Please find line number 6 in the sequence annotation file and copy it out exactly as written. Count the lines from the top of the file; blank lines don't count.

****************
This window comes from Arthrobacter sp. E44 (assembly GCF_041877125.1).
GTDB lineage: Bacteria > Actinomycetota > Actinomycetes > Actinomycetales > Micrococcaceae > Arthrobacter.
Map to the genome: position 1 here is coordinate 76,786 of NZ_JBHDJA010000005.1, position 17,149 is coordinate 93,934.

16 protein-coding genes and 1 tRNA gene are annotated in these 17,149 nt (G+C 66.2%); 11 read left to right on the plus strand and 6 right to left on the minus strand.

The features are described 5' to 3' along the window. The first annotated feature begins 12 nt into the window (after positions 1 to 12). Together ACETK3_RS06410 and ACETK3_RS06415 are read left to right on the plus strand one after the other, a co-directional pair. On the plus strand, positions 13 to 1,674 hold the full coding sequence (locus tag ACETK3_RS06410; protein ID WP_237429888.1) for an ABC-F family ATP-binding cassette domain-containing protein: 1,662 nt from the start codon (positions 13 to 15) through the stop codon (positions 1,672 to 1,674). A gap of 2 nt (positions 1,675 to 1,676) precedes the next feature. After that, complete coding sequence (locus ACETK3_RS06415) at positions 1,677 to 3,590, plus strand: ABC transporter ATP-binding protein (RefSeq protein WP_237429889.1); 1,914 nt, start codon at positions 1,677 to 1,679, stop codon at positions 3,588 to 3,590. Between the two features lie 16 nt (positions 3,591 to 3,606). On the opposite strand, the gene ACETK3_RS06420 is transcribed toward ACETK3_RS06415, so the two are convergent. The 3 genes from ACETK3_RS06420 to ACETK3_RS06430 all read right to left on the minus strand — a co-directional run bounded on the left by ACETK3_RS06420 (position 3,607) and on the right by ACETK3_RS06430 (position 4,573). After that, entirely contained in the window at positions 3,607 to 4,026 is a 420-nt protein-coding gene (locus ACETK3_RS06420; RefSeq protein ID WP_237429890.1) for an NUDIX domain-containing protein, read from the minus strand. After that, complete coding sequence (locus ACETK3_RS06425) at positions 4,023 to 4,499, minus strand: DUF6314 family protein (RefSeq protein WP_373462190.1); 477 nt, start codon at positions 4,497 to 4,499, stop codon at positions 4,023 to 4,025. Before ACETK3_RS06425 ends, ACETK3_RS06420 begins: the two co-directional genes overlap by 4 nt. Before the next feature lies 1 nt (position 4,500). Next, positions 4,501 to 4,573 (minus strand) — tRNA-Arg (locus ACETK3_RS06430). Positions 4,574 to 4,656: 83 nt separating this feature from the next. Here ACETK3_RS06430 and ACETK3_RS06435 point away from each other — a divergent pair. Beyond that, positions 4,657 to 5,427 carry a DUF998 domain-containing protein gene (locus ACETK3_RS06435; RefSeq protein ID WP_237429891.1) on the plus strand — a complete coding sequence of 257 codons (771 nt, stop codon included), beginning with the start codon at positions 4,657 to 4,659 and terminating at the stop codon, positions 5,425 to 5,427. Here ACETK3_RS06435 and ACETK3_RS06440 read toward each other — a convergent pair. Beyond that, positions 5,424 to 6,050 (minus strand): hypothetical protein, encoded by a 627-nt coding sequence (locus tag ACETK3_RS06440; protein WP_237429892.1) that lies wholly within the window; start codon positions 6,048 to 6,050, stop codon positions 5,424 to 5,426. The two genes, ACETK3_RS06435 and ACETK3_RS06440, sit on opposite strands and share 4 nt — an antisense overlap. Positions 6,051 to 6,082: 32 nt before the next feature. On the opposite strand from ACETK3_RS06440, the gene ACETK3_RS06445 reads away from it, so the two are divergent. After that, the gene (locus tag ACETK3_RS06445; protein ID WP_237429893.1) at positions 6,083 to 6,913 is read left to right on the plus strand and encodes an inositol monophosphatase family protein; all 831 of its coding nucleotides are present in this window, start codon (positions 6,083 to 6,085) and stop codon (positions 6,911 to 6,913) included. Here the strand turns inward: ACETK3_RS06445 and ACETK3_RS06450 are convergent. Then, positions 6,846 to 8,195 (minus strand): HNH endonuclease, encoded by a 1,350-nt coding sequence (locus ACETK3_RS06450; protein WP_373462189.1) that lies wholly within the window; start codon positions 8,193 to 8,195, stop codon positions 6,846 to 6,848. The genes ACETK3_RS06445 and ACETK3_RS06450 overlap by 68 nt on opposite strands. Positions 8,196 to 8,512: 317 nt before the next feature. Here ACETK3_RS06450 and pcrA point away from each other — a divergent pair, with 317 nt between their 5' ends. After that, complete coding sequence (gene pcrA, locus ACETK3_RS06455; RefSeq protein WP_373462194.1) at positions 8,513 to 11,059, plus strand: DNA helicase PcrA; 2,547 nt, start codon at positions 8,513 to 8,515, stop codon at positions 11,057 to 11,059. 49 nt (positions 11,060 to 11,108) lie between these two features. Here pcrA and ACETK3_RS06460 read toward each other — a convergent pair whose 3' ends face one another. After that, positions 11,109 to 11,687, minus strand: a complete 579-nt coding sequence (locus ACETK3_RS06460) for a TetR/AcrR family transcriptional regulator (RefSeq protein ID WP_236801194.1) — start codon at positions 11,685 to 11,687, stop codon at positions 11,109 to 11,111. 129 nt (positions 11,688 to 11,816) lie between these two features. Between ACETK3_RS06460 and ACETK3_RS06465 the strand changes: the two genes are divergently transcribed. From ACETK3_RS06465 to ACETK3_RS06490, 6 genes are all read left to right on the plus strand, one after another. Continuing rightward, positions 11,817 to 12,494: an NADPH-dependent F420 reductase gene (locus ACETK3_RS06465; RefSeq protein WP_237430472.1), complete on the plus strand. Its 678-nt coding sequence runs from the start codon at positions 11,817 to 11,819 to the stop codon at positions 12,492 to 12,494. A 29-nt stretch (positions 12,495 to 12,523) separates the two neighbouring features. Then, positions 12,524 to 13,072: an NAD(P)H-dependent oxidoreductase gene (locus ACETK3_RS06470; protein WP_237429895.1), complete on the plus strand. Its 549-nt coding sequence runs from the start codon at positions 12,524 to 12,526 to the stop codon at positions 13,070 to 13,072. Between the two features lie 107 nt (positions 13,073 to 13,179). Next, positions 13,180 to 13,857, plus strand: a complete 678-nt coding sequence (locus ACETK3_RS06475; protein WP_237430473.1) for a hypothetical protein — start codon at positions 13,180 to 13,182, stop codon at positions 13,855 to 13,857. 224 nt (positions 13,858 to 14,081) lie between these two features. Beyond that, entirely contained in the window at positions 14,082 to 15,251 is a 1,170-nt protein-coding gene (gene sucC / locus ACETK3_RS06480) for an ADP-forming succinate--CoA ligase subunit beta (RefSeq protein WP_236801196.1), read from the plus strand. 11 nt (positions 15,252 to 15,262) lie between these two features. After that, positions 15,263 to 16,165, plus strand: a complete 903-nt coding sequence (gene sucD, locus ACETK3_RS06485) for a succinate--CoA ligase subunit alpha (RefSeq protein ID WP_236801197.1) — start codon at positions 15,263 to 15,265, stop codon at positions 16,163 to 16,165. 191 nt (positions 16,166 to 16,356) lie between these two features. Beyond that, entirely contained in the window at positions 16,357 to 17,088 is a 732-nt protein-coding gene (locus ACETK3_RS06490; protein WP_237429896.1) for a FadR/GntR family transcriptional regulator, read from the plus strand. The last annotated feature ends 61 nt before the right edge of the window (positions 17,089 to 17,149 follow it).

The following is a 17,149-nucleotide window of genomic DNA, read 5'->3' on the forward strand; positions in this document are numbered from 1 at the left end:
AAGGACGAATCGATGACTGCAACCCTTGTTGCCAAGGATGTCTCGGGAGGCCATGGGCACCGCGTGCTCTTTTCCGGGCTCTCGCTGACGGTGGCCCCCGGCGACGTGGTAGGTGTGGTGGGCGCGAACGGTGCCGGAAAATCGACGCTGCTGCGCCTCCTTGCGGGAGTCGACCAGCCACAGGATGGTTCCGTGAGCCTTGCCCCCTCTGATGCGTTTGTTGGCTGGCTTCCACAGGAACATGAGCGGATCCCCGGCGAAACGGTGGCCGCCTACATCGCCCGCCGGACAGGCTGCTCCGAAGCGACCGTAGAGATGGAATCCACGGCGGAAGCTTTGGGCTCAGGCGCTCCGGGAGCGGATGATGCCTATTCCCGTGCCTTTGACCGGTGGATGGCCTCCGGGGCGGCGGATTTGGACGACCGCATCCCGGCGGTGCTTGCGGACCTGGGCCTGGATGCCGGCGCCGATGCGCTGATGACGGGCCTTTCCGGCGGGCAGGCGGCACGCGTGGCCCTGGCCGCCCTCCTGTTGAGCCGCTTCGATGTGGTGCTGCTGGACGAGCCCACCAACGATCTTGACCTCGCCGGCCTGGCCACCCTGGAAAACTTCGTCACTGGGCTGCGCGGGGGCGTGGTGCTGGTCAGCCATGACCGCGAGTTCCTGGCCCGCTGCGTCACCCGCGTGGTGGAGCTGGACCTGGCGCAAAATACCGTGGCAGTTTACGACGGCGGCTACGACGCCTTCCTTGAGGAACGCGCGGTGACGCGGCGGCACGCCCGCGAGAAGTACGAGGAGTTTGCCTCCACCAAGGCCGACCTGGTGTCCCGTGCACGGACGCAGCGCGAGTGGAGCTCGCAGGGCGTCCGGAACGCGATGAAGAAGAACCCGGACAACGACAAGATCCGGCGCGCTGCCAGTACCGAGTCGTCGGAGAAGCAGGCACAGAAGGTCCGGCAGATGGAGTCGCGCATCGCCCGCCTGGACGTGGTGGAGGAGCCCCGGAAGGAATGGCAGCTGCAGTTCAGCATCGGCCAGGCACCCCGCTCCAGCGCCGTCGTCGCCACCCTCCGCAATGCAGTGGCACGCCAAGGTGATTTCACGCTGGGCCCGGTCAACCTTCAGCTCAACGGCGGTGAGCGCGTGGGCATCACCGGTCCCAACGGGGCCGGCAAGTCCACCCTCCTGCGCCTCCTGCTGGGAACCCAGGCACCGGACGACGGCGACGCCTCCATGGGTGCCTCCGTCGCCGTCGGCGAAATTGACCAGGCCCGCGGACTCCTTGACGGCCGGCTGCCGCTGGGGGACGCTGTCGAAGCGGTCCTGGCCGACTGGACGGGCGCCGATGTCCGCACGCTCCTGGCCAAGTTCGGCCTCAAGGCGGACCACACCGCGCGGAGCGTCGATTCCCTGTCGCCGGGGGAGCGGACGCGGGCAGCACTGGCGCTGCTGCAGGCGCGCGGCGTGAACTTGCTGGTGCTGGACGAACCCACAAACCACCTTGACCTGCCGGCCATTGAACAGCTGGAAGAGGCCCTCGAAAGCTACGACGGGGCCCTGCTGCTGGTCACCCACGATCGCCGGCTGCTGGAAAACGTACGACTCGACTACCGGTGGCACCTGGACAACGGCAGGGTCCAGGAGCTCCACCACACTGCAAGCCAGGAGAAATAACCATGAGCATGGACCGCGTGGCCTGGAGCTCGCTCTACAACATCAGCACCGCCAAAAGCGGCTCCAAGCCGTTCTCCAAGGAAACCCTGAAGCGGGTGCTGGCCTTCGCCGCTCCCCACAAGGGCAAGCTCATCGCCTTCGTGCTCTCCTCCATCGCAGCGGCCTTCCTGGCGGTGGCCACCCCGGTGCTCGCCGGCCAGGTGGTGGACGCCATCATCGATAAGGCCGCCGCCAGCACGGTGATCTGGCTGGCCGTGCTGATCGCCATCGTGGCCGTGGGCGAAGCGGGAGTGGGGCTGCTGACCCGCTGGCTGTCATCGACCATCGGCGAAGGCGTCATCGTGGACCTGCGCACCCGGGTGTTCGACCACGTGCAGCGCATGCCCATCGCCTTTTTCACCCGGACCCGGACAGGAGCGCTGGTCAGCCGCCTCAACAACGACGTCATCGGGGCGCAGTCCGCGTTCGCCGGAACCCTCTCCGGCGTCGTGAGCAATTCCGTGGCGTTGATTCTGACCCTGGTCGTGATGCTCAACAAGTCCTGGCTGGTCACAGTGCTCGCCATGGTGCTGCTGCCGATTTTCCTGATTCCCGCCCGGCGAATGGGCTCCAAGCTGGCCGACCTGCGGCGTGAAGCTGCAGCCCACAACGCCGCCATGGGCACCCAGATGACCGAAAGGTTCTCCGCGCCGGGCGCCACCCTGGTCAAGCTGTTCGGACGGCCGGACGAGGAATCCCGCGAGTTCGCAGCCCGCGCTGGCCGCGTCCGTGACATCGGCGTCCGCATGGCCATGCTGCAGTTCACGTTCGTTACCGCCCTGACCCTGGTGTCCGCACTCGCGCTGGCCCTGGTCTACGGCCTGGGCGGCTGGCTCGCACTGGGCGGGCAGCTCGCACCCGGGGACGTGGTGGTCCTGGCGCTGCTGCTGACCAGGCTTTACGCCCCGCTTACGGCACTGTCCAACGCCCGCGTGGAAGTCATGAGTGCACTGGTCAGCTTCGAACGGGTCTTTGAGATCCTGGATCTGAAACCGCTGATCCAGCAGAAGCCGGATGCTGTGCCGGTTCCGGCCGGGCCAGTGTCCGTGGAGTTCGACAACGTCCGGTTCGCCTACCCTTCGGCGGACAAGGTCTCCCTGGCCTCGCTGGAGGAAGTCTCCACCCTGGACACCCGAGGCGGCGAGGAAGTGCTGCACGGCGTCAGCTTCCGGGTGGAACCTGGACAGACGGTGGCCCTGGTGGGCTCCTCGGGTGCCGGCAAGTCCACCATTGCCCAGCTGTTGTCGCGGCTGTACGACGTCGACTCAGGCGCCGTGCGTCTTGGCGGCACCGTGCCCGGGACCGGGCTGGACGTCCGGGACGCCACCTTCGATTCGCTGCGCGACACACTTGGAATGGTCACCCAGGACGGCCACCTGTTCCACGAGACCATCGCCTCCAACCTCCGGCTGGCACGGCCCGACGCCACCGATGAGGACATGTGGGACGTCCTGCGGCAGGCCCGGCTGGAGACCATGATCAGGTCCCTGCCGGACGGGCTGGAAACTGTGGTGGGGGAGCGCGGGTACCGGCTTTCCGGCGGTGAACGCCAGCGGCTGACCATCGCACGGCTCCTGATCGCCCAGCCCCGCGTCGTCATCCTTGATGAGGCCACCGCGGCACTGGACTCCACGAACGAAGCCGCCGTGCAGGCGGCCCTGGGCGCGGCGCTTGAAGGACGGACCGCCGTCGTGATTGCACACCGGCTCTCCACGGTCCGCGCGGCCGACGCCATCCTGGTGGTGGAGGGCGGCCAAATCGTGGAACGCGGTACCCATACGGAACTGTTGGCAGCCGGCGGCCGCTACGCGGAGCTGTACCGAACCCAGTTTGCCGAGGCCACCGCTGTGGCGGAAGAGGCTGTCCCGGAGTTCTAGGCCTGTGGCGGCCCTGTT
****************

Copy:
The following is a 17,149-nucleotide window of genomic DNA, read 5'->3' on the forward strand; positions in this document are numbered from 1 at the left end: